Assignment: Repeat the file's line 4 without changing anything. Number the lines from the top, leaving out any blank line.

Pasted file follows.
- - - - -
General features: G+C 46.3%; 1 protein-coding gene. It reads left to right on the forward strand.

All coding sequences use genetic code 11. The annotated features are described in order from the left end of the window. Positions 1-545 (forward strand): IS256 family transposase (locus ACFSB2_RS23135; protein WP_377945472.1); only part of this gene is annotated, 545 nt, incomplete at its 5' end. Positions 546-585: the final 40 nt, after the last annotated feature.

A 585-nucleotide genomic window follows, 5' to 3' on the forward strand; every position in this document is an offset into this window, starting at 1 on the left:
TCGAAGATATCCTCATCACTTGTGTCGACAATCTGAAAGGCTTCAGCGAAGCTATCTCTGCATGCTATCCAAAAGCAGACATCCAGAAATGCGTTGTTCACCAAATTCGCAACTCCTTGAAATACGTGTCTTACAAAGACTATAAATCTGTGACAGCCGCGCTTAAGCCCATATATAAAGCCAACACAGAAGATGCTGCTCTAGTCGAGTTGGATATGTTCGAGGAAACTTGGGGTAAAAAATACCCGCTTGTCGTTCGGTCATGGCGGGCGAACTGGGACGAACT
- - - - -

TCGAAGATATCCTCATCACTTGTGTCGACAATCTGAAAGGCTTCAGCGAAGCTATCTCTGCATGCTATCCAAAAGCAGACATCCAGAAATGCGTTGTTCACCAAATTCGCAACTCCTTGAAATACGTGTCTTACAAAGACTATAAATCTGTGACAGCCGCGCTTAAGCCCATATATAAAGCCAACACAGAAGATGCTGCTCTAGTCGAGTTGGATATGTTCGAGGAAACTTGGGGTAAAAAATACCCGCTTGTCGTTCGGTCATGGCGGGCGAACTGGGACGAACT